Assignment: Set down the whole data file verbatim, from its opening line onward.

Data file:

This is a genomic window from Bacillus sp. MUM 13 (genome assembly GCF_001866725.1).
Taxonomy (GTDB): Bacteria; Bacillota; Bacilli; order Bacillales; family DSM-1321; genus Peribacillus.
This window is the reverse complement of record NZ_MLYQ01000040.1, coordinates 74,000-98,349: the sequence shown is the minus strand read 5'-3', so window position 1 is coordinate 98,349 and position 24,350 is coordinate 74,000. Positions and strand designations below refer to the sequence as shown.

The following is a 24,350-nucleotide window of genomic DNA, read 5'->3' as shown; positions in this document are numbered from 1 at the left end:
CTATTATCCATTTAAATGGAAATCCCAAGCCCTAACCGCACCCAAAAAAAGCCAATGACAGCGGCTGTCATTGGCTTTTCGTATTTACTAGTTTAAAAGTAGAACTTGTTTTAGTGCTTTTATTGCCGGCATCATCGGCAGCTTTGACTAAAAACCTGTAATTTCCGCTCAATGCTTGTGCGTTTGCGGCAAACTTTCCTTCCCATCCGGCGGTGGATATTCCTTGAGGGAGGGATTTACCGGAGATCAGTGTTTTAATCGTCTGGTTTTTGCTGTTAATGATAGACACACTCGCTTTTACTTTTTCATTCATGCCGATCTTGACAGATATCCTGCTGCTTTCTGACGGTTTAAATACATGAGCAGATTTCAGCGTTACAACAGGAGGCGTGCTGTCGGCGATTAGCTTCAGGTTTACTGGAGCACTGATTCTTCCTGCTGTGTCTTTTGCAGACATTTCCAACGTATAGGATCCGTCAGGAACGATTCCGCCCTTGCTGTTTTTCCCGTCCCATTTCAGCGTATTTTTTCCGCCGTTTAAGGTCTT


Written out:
This is a genomic window from Bacillus sp. MUM 13 (genome assembly GCF_001866725.1).
Taxonomy (GTDB): Bacteria; Bacillota; Bacilli; order Bacillales; family DSM-1321; genus Peribacillus.
This window is the reverse complement of record NZ_MLYQ01000040.1, coordinates 74,000-98,349: the sequence shown is the minus strand read 5'-3', so window position 1 is coordinate 98,349 and position 24,350 is coordinate 74,000. Positions and strand designations below refer to the sequence as shown.

The following is a 24,350-nucleotide window of genomic DNA, read 5'->3' as shown; positions in this document are numbered from 1 at the left end:
CTATTATCCATTTAAATGGAAATCCCAAGCCCTAACCGCACCCAAAAAAAGCCAATGACAGCGGCTGTCATTGGCTTTTCGTATTTACTAGTTTAAAAGTAGAACTTGTTTTAGTGCTTTTATTGCCGGCATCATCGGCAGCTTTGACTAAAAACCTGTAATTTCCGCTCAATGCTTGTGCGTTTGCGGCAAACTTTCCTTCCCATCCGGCGGTGGATATTCCTTGAGGGAGGGATTTACCGGAGATCAGTGTTTTAATCGTCTGGTTTTTGCTGTTAATGATAGACACACTCGCTTTTACTTTTTCATTCATGCCGATCTTGACAGATATCCTGCTGCTTTCTGACGGTTTAAATACATGAGCAGATTTCAGCGTTACAACAGGAGGCGTGCTGTCGGCGATTAGCTTCAGGTTTACTGGAGCACTGATTCTTCCTGCTGTGTCTTTTGCAGACATTTCCAACGTATAGGATCCGTCAGGAACGATTCCGCCCTTGCTGTTTTTCCCGTCCCATTTCAGCGTATTTTTTCCGCCGTTTAAGGTCTT